These policy updates align with MietY’s 10-year strategy in cryptography, quantum technologies, cyber forensics R&D, and mobile & IoT device security.
The Indian government is set to implement a regulatory sandbox for the ‘functional security and validation’ of Internet-of-Things (IoT) devices and aims to establish an ‘indigenous security ecosystem’ to enhance cybersecurity measures for these devices.
In addition to this, there’s an initiative to develop “indigenous tools” dedicated to the protection and security of mobile applications. For IoT device security, the IT ministry is collaborating with various working groups to continually update and refine policies related to the security of these devices.
These policy updates align with a 10-year strategy outlined by the ministry of electronics and information technology, covering a range of areas including cryptography, quantum technologies, cyber forensics research and development, and mobile and IoT device security.
A senior IT ministry official emphasised the importance of a robust policy, especially with the rise of generative AI (genAI) and the expansion of 5G technology, which is expected to bring IoT devices into the mainstream.
For mobile device security, the roadmap suggests establishing a government-level framework to verify mobile applications’ authenticity. The official pointed out that current mobile protection measures are mostly reactive, focusing on sensing and addressing threats as they occur. The goal is to shift towards proactive detection and anticipatory strategies, using AI and ML, involving startups, R&D labs, OEMs, academia, and major industry players.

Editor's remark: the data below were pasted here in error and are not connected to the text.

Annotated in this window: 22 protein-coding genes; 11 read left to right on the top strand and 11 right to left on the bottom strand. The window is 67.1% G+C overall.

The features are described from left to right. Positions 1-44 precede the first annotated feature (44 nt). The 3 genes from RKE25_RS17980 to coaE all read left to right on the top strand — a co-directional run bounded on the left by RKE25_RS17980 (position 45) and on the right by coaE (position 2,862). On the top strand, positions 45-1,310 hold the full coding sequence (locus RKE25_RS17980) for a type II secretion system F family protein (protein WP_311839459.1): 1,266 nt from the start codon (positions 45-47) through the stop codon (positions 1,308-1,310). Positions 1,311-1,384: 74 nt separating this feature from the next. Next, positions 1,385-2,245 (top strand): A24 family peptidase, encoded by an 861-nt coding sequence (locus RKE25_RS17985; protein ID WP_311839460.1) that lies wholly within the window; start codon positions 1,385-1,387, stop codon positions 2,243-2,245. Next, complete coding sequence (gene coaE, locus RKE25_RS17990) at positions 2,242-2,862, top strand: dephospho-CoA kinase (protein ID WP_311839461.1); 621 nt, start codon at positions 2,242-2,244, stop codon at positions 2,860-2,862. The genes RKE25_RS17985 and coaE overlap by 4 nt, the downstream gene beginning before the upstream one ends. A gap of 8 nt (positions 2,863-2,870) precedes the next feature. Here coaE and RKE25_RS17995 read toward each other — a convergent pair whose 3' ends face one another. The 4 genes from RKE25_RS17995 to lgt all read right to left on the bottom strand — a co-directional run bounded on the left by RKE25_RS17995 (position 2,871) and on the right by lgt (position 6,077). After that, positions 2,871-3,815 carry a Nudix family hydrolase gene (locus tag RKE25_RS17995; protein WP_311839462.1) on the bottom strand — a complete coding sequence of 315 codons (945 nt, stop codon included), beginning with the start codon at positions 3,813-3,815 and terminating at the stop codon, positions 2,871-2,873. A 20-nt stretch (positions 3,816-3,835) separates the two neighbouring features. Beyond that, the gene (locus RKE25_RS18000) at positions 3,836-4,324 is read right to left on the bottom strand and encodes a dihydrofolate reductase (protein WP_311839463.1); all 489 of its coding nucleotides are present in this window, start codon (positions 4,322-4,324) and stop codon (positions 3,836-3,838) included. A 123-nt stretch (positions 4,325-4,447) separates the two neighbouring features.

In the field of cryptography, the IT ministry is pushing for the indigenization of cryptographic solutions, protocols, and schemes, and plans to develop resilient cryptography-based infrastructures for IoT environments.
Regarding quantum computing, the IT ministry is working to enhance semiconductor design and research. Government-run institutes like the SCL in Mohali might be tasked with developing superconducting materials, which could advance the capabilities of quantum and supercomputing.
To strengthen cyber forensics, the IT ministry intends to regularly analyse the dark web and develop software and applications for advanced detection of child exploitation content. The roadmap also includes plans to monitor human trafficking networks and drug sales conducted through internet-based intermediaries.